Bone Tired of the Breaking News Syndrome.
November 22, 2013
Biblical instruction is clear: We are NOT to grow weary in well-doing.
Across generations, it’s easier said than done. On life’s landscape today, “bad-doing” holds the upper hand.
As to weariness, Americans are bone-tired of “breaking news” barrages. Such openings are common to virtually all electronic newscasts.
“Rocket surgery”—a term coined by a befuddled news guy—isn’t necessary to predict that “breaking news” prepares us for an imposing list of “broken down” topics. Broken are dreams, spirits, hearts, contracts and promises, to name a few. Further, our national debt grimly reminds us that we are “broke” financially.
Oh, I left out at least one important topic—broken pocketbooks. They are inevitable results of indebtedness so easily incurred these days at all levels. We’ve learned to say “charge it” far too casually.
I am reminded of the man in a bank, his right arm extended, with index and little fingers stiffened upward. “I didn’t know you went to UT,” a friend said. “I didn’t—this is simply a good way to declare Chapter XI.”
Lord Byron, a British poet, stoutly supported the importance of truth. He’s remembered for writing, “Without or with offense to friends or foes, I sketch your world exactly as it goes.”
Today, some news folks place highest priority on “getting it first.” Most of us settle for news “approximately as it goes.”
Yearning, a frequent pastime in retirement, often centers on memories of yesteryear radio —when we listened on purpose. We dared not miss radio programs that would be topics of conversation the next morning on the school bus. Sometimes the volume was purposely kept low, hopeful to avoid parental warnings about “running the battry down.” Yep, for the adults we knew, it was a two-syllabled word.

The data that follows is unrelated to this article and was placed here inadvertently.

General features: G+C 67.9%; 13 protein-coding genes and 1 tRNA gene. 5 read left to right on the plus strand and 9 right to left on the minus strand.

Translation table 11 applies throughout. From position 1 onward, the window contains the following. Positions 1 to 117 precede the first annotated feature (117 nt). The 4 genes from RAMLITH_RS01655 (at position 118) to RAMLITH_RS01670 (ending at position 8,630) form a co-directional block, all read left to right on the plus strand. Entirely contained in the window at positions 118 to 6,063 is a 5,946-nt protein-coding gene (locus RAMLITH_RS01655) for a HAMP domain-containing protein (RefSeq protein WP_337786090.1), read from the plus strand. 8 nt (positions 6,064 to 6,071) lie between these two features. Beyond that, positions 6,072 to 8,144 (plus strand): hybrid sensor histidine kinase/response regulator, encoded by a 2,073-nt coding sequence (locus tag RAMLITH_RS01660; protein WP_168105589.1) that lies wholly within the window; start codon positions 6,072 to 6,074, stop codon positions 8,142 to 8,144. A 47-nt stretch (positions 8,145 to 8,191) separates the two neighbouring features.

Before Neilsen Ratings, Arbitrons and other tools measuring media impact, two broadcast news personalities stood out.
They spanned some 75 years with daily commentaries that were balanced, accurate, hopeful and carefully prioritized.
One was Lowell Thomas—arguably the most versatile media personality in the history of communications. The other who I feel was greatly influenced by Thomas—was the inimitable Paul Harvey. Both were gentle giants, humble by all measures. They had hope in their hearts that spilled out in their words. Rarely did they have “breaking news.” Instead, they began—and ended—newscasts with gentle encouragement. Thomas began newscasts with, “Good evening, everybody,” ending with, “So long, until tomorrow.” With Harvey, it was “Hello, Americans” and “Good day!”
Their humility was obvious and their impact great as their followers quoted them across the US—Thomas largely from the 1930s through the 1970s, Harvey from the 1950s into the 2000s.
Both were network regulars, and listeners felt cheated if they happened to miss a broadcast.
The humility thing–and their commitment to a healthy work ethic–began early for both men. Thomas washed dishes in a Colorado gold-mining town; Harvey swept the floors of a Tulsa radio station.
Both were multi-faceted, worthy of Googling. I revisit their web sites from time to time, if only to re-capture details of Thomas’ on-the-air “bloopers.” When he made ‘em, he led the laughter.
I heard Thomas in the mid-1970s at a dinner in Fort Worth. He was the featured speaker. Even at age 85, his personality sparkled, and he was humble beyond belief.
I managed to scrunch into his crowded elevator at evening’s end. Someone mentioned how gratified he must have been to be the world’s foremost radio newsman for many years.
“I never placed too much stock in that,” Thomas responded. “My newscast came on immediately before “Amos N’ Andy,” and NOBODY was going to be late tuning in for them!”
During part of his career, he was employed by Sunoco; the company purchased network airtime for his broadcast. Later, Thomas himself was a network owner.
Harvey was “joined at the hip” with sponsors, too, joking about being happy to “put their money where his mouth is.”
Thomas lived to be almost 90, dying in 1981; Harvey was 91 upon his death in 2009. Would that someone pick up their batons and win Americans’ hearts the way they did. Archie Bunker said it well: “Those were the days!”
Please click the book cover image to read more about Don Newbury’s humorous and inspirational side of life in When The Porch Light’s On.